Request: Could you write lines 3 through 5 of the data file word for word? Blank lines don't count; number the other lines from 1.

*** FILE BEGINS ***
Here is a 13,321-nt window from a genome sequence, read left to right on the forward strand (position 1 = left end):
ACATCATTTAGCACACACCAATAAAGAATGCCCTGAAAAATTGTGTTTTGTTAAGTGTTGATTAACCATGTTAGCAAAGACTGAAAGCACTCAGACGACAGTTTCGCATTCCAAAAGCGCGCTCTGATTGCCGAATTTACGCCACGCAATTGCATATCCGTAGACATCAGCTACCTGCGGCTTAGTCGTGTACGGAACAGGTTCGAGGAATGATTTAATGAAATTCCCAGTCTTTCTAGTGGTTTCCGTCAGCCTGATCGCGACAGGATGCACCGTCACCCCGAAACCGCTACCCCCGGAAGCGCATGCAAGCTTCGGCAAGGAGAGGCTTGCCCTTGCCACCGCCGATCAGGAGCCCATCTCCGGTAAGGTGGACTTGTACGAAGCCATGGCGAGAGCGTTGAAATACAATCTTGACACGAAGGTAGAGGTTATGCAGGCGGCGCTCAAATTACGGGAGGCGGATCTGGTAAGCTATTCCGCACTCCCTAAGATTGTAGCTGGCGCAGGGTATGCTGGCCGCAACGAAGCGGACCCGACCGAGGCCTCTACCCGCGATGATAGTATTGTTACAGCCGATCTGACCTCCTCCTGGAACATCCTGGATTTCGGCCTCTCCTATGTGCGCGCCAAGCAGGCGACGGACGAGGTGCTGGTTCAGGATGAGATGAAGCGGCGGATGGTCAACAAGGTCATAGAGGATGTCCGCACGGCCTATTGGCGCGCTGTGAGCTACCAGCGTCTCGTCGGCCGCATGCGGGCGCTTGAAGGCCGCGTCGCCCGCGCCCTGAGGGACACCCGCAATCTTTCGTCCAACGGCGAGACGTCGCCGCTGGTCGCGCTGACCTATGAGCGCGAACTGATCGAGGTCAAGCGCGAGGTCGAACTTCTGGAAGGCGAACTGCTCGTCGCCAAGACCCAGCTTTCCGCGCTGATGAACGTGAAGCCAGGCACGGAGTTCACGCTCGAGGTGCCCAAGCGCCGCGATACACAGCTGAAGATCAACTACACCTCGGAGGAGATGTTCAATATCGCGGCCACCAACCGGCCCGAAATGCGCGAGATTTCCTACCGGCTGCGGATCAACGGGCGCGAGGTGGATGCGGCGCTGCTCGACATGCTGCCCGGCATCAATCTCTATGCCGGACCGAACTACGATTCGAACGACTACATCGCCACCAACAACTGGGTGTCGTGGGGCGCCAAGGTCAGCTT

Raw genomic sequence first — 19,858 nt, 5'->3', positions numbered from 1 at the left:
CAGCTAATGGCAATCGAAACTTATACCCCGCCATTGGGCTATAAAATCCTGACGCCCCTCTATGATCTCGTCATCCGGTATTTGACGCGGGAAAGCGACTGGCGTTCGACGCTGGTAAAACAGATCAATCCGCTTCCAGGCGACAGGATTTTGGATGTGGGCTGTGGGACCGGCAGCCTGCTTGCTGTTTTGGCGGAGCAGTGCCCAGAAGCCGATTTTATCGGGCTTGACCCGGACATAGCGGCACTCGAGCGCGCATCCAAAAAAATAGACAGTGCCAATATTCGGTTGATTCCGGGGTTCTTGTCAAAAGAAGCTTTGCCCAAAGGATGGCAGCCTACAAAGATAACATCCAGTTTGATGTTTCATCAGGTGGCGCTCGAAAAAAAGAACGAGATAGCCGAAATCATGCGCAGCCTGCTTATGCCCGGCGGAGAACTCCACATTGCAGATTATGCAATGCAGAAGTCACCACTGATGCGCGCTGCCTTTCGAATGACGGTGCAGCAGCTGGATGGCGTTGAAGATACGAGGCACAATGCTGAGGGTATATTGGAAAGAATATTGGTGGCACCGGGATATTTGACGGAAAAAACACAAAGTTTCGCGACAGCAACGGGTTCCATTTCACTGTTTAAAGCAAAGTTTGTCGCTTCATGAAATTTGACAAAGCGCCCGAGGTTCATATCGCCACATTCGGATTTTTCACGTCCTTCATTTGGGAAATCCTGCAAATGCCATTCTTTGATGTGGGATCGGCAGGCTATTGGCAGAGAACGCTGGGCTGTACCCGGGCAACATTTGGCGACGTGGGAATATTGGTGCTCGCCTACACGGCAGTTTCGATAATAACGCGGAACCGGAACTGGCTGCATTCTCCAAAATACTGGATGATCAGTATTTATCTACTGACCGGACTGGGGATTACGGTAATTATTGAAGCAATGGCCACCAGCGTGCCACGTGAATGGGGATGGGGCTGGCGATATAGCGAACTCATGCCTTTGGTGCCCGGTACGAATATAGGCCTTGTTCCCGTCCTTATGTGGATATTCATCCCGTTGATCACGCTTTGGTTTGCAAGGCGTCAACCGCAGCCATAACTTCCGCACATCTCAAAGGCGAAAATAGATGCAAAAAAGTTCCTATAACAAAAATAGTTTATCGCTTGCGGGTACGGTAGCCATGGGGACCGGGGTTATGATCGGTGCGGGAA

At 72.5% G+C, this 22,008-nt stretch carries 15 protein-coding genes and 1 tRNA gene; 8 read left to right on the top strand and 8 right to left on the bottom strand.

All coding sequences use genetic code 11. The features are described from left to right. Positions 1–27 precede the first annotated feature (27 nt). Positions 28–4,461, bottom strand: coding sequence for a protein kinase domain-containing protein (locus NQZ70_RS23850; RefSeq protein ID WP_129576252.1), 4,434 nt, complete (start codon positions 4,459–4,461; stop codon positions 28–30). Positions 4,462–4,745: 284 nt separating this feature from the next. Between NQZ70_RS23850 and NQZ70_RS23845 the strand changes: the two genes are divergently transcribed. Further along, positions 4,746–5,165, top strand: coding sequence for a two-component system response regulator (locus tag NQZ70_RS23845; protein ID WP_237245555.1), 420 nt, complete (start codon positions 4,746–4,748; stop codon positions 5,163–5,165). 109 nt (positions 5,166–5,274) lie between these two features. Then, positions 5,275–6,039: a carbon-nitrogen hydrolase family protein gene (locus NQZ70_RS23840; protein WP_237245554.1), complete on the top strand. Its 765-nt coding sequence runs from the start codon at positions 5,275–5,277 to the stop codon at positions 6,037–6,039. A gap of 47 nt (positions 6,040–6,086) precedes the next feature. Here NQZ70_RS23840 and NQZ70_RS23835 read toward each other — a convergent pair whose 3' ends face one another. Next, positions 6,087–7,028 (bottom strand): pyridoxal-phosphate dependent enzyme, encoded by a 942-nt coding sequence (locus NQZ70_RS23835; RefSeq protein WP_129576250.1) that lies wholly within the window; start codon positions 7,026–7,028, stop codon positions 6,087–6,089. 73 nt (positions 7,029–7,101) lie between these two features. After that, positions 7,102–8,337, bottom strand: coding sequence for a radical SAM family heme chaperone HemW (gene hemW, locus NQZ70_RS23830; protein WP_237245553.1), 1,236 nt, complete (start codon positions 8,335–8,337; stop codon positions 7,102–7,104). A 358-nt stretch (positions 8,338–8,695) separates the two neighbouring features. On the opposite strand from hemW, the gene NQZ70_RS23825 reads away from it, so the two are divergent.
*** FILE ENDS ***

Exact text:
Raw genomic sequence first — 19,858 nt, 5'->3', positions numbered from 1 at the left:
CAGCTAATGGCAATCGAAACTTATACCCCGCCATTGGGCTATAAAATCCTGACGCCCCTCTATGATCTCGTCATCCGGTATTTGACGCGGGAAAGCGACTGGCGTTCGACGCTGGTAAAACAGATCAATCCGCTTCCAGGCGACAGGATTTTGGATGTGGGCTGTGGGACCGGCAGCCTGCTTGCTGTTTTGGCGGAGCAGTGCCCAGAAGCCGATTTTATCGGGCTTGACCCGGACATAGCGGCACTCGAGCGCGCATCCAAAAAAATAGACAGTGCCAATATTCGGTTGATTCCGGGGTTCTTGTCAAAAGAAGCTTTGCCCAAAGGATGGCAGCCTACAAAGATAACATCCAGTTTGATGTTTCATCAGGTGGCGCTCGAAAAAAAGAACGAGATAGCCGAAATCATGCGCAGCCTGCTTATGCCCGGCGGAGAACTCCACATTGCAGATTATGCAATGCAGAAGTCACCACTGATGCGCGCTGCCTTTCGAATGACGGTGCAGCAGCTGGATGGCGTTGAAGATACGAGGCACAATGCTGAGGGTATATTGGAAAGAATATTGGTGGCACCGGGATATTTGACGGAAAAAACACAAAGTTTCGCGACAGCAACGGGTTCCATTTCACTGTTTAAAGCAAAGTTTGTCGCTTCATGAAATTTGACAAAGCGCCCGAGGTTCATATCGCCACATTCGGATTTTTCACGTCCTTCATTTGGGAAATCCTGCAAATGCCATTCTTTGATGTGGGATCGGCAGGCTATTGGCAGAGAACGCTGGGCTGTACCCGGGCAACATTTGGCGACGTGGGAATATTGGTGCTCGCCTACACGGCAGTTTCGATAATAACGCGGAACCGGAACTGGCTGCATTCTCCAAAATACTGGATGATCAGTATTTATCTACTGACCGGACTGGGGATTACGGTAATTATTGAAGCAATGGCCACCAGCGTGCCACGTGAATGGGGATGGGGCTGGCGATATAGCGAACTCATGCCTTTGGTGCCCGGTACGAATATAGGCCTTGTTCCCGTCCTTATGTGGATATTCATCCCGTTGATCACGCTTTGGTTTGCAAGGCGTCAACCGCAGCCATAACTTCCGCACATCTCAAAGGCGAAAATAGATGCAAAAAAGTTCCTATAACAAAAATAGTTTATCGCTTGCGGGTACGGTAGCCATGGGGACCGGGGTTATGATCGGTGCGGGAA

At 72.5% G+C, this 22,008-nt stretch carries 15 protein-coding genes and 1 tRNA gene; 8 read left to right on the top strand and 8 right to left on the bottom strand.